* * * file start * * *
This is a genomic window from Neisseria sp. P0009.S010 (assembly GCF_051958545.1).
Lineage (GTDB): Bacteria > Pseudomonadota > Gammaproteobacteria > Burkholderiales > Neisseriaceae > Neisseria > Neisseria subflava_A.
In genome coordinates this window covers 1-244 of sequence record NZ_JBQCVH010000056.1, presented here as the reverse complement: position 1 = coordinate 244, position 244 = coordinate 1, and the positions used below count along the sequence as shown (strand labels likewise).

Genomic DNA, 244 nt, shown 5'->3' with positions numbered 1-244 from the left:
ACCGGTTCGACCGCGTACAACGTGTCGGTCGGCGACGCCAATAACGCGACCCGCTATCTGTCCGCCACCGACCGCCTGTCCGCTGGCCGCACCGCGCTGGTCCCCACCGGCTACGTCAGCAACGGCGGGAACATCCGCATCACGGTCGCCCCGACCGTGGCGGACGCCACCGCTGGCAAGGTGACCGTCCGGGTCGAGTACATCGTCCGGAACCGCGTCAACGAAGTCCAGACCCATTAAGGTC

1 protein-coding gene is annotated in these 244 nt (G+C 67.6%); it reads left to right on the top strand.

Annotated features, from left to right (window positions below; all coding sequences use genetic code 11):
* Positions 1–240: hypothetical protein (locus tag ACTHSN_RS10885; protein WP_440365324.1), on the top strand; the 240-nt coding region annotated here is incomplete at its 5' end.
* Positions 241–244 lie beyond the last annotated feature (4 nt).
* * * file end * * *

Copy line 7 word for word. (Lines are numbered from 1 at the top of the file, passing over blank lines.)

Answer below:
Annotated features, from left to right (window positions below; all coding sequences use genetic code 11):